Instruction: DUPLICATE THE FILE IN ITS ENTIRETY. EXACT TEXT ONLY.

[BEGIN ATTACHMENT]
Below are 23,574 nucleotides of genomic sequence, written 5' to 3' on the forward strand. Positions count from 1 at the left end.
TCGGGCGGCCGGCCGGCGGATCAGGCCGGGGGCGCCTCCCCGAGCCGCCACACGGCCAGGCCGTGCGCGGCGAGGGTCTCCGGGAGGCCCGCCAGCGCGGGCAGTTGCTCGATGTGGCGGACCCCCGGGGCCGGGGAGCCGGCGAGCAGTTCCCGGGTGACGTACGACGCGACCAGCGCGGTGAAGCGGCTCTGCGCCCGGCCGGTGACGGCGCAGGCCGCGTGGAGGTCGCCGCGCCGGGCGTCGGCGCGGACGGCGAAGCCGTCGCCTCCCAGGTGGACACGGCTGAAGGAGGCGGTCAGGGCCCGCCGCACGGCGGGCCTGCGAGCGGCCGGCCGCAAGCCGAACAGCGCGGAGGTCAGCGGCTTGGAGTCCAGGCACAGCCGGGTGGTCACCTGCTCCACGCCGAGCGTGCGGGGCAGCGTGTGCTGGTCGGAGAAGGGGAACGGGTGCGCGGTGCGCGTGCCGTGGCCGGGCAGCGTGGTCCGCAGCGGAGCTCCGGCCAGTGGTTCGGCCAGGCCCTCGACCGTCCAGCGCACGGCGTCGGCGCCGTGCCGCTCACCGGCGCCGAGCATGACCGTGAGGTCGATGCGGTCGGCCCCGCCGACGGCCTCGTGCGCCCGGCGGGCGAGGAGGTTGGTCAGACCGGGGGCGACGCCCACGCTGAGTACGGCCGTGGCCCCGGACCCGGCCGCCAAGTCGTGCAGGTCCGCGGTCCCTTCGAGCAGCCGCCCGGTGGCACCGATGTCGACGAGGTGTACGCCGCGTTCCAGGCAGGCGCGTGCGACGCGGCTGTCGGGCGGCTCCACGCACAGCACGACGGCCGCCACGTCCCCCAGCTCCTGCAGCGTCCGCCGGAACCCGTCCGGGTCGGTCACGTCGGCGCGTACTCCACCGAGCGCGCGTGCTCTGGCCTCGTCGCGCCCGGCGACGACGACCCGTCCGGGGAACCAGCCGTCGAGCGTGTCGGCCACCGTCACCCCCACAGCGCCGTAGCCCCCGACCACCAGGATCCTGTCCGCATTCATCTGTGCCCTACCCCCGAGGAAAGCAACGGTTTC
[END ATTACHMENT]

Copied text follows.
Below are 23,574 nucleotides of genomic sequence, written 5' to 3' on the forward strand. Positions count from 1 at the left end.
TCGGGCGGCCGGCCGGCGGATCAGGCCGGGGGCGCCTCCCCGAGCCGCCACACGGCCAGGCCGTGCGCGGCGAGGGTCTCCGGGAGGCCCGCCAGCGCGGGCAGTTGCTCGATGTGGCGGACCCCCGGGGCCGGGGAGCCGGCGAGCAGTTCCCGGGTGACGTACGACGCGACCAGCGCGGTGAAGCGGCTCTGCGCCCGGCCGGTGACGGCGCAGGCCGCGTGGAGGTCGCCGCGCCGGGCGTCGGCGCGGACGGCGAAGCCGTCGCCTCCCAGGTGGACACGGCTGAAGGAGGCGGTCAGGGCCCGCCGCACGGCGGGCCTGCGAGCGGCCGGCCGCAAGCCGAACAGCGCGGAGGTCAGCGGCTTGGAGTCCAGGCACAGCCGGGTGGTCACCTGCTCCACGCCGAGCGTGCGGGGCAGCGTGTGCTGGTCGGAGAAGGGGAACGGGTGCGCGGTGCGCGTGCCGTGGCCGGGCAGCGTGGTCCGCAGCGGAGCTCCGGCCAGTGGTTCGGCCAGGCCCTCGACCGTCCAGCGCACGGCGTCGGCGCCGTGCCGCTCACCGGCGCCGAGCATGACCGTGAGGTCGATGCGGTCGGCCCCGCCGACGGCCTCGTGCGCCCGGCGGGCGAGGAGGTTGGTCAGACCGGGGGCGACGCCCACGCTGAGTACGGCCGTGGCCCCGGACCCGGCCGCCAAGTCGTGCAGGTCCGCGGTCCCTTCGAGCAGCCGCCCGGTGGCACCGATGTCGACGAGGTGTACGCCGCGTTCCAGGCAGGCGCGTGCGACGCGGCTGTCGGGCGGCTCCACGCACAGCACGACGGCCGCCACGTCCCCCAGCTCCTGCAGCGTCCGCCGGAACCCGTCCGGGTCGGTCACGTCGGCGCGTACTCCACCGAGCGCGCGTGCTCTGGCCTCGTCGCGCCCGGCGACGACGACCCGTCCGGGGAACCAGCCGTCGAGCGTGTCGGCCACCGTCACCCCCACAGCGCCGTAGCCCCCGACCACCAGGATCCTGTCCGCATTCATCTGTGCCCTACCCCCGAGGAAAGCAACGGTTTC